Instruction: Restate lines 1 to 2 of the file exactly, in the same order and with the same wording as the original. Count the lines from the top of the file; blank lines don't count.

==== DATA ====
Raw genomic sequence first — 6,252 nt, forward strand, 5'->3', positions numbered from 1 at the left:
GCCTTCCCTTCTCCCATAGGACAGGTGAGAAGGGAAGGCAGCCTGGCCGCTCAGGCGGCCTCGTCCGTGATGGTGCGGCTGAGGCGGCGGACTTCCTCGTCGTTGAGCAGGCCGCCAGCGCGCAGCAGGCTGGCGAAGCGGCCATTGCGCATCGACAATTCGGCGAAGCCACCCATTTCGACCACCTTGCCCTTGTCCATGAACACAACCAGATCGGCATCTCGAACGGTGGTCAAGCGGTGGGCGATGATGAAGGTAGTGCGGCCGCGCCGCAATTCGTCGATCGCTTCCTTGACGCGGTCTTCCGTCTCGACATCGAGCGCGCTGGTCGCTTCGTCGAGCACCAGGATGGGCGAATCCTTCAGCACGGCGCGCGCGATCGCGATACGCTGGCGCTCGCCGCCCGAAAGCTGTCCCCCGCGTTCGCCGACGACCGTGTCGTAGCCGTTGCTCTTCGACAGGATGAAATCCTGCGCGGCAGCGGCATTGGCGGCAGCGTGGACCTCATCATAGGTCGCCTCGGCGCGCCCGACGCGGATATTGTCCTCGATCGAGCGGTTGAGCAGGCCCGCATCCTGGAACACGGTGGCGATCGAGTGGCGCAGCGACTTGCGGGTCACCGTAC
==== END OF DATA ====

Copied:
Raw genomic sequence first — 6,252 nt, forward strand, 5'->3', positions numbered from 1 at the left:
GCCTTCCCTTCTCCCATAGGACAGGTGAGAAGGGAAGGCAGCCTGGCCGCTCAGGCGGCCTCGTCCGTGATGGTGCGGCTGAGGCGGCGGACTTCCTCGTCGTTGAGCAGGCCGCCAGCGCGCAGCAGGCTGGCGAAGCGGCCATTGCGCATCGACAATTCGGCGAAGCCACCCATTTCGACCACCTTGCCCTTGTCCATGAACACAACCAGATCGGCATCTCGAACGGTGGTCAAGCGGTGGGCGATGATGAAGGTAGTGCGGCCGCGCCGCAATTCGTCGATCGCTTCCTTGACGCGGTCTTCCGTCTCGACATCGAGCGCGCTGGTCGCTTCGTCGAGCACCAGGATGGGCGAATCCTTCAGCACGGCGCGCGCGATCGCGATACGCTGGCGCTCGCCGCCCGAAAGCTGTCCCCCGCGTTCGCCGACGACCGTGTCGTAGCCGTTGCTCTTCGACAGGATGAAATCCTGCGCGGCAGCGGCATTGGCGGCAGCGTGGACCTCATCATAGGTCGCCTCGGCGCGCCCGACGCGGATATTGTCCTCGATCGAGCGGTTGAGCAGGCCCGCATCCTGGAACACGGTGGCGATCGAGTGGCGCAGCGACTTGCGGGTCACCGTAC